When going through a divorce, it is important to have a good understanding of how assets are divided in your state. This is because there are differences regarding how assets are divided depending on the state of your residence. In Kentucky, community property is not recognized. This means that the legal theory of equitable distribution is used to determine how marital assets are divided in divorce.
When a state follows the theory of equitable distribution, it follows common law when defining marital assets. This is significant because only property that is defined as a marital asset will be subject to division.
What types of assets count as marital property in Kentucky?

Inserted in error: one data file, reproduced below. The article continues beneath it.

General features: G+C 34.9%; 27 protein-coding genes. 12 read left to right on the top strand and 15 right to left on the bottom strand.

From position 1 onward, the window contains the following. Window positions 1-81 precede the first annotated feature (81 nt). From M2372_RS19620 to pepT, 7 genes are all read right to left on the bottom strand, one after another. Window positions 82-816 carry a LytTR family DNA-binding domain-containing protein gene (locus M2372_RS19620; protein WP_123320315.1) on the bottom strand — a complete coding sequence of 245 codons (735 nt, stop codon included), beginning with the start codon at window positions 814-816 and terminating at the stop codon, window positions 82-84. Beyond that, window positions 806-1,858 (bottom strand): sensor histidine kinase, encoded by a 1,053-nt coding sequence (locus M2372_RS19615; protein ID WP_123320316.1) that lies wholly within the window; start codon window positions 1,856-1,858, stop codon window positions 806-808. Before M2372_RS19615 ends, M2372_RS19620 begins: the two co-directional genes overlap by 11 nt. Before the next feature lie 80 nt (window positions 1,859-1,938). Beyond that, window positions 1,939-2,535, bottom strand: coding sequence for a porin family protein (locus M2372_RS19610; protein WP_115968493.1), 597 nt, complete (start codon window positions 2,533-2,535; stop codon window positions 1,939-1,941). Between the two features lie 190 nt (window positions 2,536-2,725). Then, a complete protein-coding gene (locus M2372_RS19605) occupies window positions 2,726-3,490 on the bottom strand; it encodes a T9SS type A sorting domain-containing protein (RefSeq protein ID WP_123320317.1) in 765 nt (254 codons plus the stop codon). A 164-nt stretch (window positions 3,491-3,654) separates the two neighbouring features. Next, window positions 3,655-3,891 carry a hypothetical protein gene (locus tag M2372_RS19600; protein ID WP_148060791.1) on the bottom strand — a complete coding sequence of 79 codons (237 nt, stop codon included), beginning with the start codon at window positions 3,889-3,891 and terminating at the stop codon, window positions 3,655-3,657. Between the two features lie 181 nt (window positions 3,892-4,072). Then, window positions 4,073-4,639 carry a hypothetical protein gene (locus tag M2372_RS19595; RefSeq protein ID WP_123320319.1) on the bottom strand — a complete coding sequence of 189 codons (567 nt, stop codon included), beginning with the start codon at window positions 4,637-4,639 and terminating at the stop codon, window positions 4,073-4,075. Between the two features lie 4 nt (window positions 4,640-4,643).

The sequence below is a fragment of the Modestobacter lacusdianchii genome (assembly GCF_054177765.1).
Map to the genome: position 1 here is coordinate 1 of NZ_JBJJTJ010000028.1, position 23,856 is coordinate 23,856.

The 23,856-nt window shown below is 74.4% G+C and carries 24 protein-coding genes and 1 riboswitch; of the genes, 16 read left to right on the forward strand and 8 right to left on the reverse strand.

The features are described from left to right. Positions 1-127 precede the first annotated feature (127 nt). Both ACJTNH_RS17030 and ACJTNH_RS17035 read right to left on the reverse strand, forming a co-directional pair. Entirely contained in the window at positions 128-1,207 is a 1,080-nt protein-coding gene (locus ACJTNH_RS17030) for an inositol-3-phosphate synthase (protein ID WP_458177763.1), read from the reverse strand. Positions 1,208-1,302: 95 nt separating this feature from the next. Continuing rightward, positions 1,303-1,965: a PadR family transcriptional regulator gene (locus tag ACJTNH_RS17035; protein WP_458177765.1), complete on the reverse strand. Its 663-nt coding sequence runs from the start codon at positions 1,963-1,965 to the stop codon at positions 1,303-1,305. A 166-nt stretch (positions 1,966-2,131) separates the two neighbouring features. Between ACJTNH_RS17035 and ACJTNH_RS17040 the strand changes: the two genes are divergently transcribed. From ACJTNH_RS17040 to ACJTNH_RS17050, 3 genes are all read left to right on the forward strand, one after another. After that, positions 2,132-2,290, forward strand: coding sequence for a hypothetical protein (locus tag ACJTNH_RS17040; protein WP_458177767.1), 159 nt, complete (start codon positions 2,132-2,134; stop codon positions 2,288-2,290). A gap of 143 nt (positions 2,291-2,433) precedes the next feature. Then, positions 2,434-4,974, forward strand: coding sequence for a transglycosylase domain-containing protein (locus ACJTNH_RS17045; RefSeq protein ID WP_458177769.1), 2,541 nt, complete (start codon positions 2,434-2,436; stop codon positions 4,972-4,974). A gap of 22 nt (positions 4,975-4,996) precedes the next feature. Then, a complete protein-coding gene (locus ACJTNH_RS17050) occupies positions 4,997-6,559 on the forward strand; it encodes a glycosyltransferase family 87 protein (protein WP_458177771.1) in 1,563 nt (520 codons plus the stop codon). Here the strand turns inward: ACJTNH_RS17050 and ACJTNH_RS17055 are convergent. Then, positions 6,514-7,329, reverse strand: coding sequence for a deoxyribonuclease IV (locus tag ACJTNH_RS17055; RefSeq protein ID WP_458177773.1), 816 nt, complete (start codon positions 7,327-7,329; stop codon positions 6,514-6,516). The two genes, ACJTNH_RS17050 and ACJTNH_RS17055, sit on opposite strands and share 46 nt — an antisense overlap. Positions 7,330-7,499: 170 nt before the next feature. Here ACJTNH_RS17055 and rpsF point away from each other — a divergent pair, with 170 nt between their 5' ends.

Any property that is owned by either spouse before the marriage will be counted as separate property. This means that if you owned a home before you got married, the equity in this property will not be considered marital property and therefore will not be subject to division. However, that could change if your spouse contributed to improvements on the property or other instances.
The majority of assets that were acquired during the marriage will likely be considered as marital property — homes bought together, furniture, cars and artwork.
However, some types of assets will not be counted as marital property. Inheritances and gifts made to one spouse will remain solely theirs unless there was commingling of the asset with marital assets. For example, if one spouse receives a watch as a gift from their parent, this will not be subject to division in a divorce.
The way that assets are categorized can have a huge impact on the asset division process. This is why it is important to ensure that you correctly identify marital assets.